Survey finds widespread ignorance of asbestos, cancer link

In collaboration with the Press Association

A new survey has revealed widespread ignorance of the health risks posed by asbestos, with under a third of tradespeople recognising that it can cause cancer.

Workers such as builders, plumbers, carpenters and electricians are particularly at risk from the banned insulating material, which is responsible for most cases of mesothelioma - a form of cancer that affects the cells on the outer surface of the lungs.

When a person is exposed to asbestos, they breathe in tiny fibres which work their way into the lining of the lung, irritating and damaging the cells. This in turn can lead to cancer.

Although all types of asbestos have been banned in the UK since 1999, it was heavily used after the second world war and is still found in many buildings.

However, a study by the British Lung Foundation found that 30 per cent of tradespeople wrongly thought it had largely been removed from UK buildings, and 74 per cent had received no training in how to deal with asbestos.

The survey, which polled nearly 400 people, also revealed that only 12 per cent knew asbestos exposure could be life-threatening, despite the fact that one person dies from mesothelioma every five hours in the UK.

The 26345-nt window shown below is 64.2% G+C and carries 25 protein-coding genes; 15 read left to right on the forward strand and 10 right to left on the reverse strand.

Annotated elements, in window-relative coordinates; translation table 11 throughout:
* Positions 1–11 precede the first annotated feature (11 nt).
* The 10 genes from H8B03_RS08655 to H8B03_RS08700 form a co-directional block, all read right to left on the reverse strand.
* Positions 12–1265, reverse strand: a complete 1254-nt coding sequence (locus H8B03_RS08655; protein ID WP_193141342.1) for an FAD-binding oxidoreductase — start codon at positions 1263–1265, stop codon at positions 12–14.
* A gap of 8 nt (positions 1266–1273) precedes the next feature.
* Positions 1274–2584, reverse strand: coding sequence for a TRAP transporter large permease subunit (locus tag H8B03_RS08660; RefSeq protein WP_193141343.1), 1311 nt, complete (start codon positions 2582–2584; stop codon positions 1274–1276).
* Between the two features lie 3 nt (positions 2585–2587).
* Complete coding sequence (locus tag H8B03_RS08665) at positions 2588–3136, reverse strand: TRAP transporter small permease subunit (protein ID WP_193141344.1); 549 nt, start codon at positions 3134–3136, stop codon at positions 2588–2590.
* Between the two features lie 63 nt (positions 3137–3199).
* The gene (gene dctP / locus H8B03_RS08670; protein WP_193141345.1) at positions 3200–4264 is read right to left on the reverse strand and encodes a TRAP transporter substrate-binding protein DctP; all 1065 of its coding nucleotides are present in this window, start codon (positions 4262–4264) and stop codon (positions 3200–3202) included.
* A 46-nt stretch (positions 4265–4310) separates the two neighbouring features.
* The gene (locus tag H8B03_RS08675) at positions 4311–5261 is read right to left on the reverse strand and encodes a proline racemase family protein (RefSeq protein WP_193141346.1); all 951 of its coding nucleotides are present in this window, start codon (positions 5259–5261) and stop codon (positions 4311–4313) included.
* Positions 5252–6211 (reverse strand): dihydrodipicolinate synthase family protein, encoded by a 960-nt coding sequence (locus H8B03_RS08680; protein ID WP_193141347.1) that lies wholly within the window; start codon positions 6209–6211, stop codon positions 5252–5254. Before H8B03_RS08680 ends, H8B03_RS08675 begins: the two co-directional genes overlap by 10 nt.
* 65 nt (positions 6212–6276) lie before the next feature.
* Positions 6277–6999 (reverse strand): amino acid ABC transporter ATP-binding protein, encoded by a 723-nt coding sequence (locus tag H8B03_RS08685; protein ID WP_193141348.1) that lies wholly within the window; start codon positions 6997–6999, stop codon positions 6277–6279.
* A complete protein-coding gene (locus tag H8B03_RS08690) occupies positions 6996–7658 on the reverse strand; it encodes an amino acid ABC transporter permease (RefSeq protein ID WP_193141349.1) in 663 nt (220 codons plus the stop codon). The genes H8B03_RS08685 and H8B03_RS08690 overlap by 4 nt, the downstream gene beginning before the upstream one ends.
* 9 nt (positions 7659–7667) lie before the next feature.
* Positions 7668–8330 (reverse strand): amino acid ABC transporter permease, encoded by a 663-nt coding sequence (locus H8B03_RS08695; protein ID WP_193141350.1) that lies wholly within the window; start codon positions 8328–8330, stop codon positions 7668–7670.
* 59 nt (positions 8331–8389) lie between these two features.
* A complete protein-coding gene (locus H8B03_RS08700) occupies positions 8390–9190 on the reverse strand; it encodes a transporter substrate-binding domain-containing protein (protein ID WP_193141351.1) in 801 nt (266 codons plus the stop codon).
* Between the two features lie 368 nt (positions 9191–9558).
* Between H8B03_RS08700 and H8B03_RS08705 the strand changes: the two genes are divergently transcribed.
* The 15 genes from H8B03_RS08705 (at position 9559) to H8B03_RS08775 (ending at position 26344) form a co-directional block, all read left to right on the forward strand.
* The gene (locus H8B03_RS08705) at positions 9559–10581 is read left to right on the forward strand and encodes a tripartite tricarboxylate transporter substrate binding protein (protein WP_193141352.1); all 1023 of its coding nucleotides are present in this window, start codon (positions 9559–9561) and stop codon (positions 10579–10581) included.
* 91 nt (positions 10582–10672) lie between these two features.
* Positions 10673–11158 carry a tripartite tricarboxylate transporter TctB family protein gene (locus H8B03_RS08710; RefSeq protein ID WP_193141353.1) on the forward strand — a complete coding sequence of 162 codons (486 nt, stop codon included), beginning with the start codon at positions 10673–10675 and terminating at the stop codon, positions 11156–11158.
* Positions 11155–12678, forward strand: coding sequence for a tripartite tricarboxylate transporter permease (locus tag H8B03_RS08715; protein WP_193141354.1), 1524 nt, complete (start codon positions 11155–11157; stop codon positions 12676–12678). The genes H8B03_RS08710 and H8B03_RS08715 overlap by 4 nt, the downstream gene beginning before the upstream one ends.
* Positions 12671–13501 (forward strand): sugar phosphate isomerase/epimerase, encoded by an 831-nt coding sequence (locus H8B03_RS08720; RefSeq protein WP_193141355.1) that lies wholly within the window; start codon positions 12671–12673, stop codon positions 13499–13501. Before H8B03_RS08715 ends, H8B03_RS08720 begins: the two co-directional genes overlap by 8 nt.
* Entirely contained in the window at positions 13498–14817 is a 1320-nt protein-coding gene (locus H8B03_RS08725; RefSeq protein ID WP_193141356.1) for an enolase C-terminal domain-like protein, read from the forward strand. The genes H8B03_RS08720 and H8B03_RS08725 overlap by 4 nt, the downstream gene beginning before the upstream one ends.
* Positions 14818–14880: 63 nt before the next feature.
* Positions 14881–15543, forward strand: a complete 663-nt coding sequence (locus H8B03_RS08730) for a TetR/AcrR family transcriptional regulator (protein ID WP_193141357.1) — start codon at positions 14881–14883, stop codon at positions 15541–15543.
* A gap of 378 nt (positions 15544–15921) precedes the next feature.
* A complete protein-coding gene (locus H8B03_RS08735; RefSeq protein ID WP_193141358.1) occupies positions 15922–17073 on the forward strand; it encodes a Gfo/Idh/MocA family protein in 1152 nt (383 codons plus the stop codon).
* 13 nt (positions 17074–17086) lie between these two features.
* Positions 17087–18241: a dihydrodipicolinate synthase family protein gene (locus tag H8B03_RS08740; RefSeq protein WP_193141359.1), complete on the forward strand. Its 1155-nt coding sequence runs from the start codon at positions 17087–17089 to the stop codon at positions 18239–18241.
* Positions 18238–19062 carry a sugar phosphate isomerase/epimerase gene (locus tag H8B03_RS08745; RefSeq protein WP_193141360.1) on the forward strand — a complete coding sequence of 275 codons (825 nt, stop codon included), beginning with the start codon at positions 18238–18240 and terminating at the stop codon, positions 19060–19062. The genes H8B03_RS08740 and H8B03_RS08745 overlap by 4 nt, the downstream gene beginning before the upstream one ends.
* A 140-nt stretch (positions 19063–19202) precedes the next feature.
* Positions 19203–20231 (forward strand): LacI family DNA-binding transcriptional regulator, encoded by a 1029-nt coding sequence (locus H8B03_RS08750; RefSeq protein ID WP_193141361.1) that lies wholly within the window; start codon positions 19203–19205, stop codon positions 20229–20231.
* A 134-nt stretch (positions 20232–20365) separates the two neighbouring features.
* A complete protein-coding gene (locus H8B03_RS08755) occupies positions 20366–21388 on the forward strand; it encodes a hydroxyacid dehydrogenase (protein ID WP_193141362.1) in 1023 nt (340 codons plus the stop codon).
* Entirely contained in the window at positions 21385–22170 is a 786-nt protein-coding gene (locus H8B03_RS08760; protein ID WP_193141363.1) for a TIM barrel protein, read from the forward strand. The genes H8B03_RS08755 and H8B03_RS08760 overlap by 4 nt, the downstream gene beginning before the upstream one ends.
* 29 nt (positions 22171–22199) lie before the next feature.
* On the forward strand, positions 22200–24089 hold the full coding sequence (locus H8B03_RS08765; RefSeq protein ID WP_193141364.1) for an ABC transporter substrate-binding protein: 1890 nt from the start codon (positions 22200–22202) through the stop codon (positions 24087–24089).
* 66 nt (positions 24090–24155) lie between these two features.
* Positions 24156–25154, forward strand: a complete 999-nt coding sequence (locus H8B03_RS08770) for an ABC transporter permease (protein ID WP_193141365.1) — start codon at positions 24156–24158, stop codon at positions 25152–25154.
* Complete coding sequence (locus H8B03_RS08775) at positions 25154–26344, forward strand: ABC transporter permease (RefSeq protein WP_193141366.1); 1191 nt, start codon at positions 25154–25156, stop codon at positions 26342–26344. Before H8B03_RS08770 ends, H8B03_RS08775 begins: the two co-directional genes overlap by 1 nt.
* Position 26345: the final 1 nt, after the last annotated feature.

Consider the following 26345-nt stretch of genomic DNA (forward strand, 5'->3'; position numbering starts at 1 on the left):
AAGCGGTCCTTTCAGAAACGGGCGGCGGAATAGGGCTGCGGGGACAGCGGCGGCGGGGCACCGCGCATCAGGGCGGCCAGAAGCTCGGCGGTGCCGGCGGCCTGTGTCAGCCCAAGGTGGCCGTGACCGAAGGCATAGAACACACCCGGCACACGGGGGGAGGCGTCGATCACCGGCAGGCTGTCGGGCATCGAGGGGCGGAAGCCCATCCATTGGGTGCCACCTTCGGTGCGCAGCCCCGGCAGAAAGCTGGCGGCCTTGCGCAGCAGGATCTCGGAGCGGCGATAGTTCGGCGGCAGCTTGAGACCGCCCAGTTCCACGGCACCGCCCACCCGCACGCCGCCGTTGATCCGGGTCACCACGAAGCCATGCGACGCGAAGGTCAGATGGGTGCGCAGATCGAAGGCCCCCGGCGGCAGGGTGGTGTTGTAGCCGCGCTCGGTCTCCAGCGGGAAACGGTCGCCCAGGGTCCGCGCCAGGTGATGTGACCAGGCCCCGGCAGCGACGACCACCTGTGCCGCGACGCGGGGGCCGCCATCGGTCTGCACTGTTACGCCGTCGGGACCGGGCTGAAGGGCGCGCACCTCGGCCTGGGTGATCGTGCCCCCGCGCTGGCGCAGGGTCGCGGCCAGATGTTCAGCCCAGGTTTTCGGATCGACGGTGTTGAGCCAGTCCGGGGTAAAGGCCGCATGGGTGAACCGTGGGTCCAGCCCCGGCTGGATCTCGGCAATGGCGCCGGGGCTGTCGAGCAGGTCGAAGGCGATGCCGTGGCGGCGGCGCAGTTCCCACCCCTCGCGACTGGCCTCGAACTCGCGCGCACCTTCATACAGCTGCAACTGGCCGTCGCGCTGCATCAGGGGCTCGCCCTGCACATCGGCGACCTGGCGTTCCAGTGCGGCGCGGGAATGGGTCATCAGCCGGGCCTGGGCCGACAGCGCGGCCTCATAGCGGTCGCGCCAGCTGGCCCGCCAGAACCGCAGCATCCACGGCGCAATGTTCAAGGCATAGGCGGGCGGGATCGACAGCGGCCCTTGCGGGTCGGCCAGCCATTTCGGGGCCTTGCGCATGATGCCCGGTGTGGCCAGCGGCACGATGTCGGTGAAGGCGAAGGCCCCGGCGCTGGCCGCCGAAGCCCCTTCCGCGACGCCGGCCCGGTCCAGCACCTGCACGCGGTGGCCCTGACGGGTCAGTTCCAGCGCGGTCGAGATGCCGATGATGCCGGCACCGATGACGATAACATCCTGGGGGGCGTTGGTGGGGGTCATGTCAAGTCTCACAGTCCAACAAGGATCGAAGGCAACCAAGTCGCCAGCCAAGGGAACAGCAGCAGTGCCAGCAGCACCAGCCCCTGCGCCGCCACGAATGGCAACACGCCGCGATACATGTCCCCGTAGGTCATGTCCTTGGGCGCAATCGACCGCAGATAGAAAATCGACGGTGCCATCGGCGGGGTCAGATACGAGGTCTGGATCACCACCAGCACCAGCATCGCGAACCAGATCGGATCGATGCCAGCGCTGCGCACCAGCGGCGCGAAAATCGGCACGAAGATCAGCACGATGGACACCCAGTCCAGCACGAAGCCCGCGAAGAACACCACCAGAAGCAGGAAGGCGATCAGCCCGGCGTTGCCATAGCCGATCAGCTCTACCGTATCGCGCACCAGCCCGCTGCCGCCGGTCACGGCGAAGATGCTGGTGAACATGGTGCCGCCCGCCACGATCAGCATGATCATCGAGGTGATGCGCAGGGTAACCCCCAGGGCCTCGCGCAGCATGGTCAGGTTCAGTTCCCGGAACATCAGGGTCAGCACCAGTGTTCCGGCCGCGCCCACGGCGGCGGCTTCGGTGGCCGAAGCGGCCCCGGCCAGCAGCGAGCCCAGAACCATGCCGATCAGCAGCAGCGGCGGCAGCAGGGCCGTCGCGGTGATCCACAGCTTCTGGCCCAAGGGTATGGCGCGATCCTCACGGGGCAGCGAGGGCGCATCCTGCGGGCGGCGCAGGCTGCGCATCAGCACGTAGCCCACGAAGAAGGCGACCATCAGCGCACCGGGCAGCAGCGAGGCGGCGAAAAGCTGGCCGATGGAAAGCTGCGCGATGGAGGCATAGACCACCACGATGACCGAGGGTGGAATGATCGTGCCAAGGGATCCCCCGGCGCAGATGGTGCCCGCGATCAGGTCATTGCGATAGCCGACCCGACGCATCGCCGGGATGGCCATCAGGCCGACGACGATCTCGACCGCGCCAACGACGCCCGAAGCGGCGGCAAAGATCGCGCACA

The charity is seeking to raise awareness through its Action Mesothelioma Day on February 27th.

Dame Helena Shovelton, chief executive of the British Lung Foundation, said: "It is a great worry that those most at risk of this cruel cancer know so little about a killer that could be lurking in the building they're working on today.

"We want mesothelioma to become a disease of the past, but until people put their health first, become asbestos aware and protect themselves against asbestos that goal can't be reached."

Mesothelioma takes between 15 and 60 years to develop after exposure to asbestos and, although asbestos is no longer in use in the UK, the number of cancer diagnoses is expected to rise over the next 20 years because of its heavy use until the 1970s.